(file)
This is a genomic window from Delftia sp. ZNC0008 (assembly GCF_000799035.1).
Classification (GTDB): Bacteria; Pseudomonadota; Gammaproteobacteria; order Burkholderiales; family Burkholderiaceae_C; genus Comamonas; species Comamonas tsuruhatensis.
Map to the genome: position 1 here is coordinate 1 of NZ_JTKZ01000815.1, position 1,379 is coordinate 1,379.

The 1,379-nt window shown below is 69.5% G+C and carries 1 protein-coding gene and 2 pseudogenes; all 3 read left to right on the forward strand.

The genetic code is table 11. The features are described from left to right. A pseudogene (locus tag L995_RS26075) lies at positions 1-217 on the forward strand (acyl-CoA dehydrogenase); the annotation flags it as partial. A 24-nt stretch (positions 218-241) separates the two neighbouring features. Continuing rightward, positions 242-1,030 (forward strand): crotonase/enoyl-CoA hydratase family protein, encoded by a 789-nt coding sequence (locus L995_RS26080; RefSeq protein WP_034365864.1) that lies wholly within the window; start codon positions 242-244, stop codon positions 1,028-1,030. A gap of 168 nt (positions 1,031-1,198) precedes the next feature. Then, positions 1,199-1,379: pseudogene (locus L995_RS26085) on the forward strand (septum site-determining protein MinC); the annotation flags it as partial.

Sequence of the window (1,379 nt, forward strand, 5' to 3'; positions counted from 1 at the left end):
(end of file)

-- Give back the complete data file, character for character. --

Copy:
This is a genomic window from Delftia sp. ZNC0008 (assembly GCF_000799035.1).
Classification (GTDB): Bacteria; Pseudomonadota; Gammaproteobacteria; order Burkholderiales; family Burkholderiaceae_C; genus Comamonas; species Comamonas tsuruhatensis.
Map to the genome: position 1 here is coordinate 1 of NZ_JTKZ01000815.1, position 1,379 is coordinate 1,379.

The 1,379-nt window shown below is 69.5% G+C and carries 1 protein-coding gene and 2 pseudogenes; all 3 read left to right on the forward strand.

The genetic code is table 11. The features are described from left to right. A pseudogene (locus tag L995_RS26075) lies at positions 1-217 on the forward strand (acyl-CoA dehydrogenase); the annotation flags it as partial. A 24-nt stretch (positions 218-241) separates the two neighbouring features. Continuing rightward, positions 242-1,030 (forward strand): crotonase/enoyl-CoA hydratase family protein, encoded by a 789-nt coding sequence (locus L995_RS26080; RefSeq protein WP_034365864.1) that lies wholly within the window; start codon positions 242-244, stop codon positions 1,028-1,030. A gap of 168 nt (positions 1,031-1,198) precedes the next feature. Then, positions 1,199-1,379: pseudogene (locus L995_RS26085) on the forward strand (septum site-determining protein MinC); the annotation flags it as partial.

Sequence of the window (1,379 nt, forward strand, 5' to 3'; positions counted from 1 at the left end):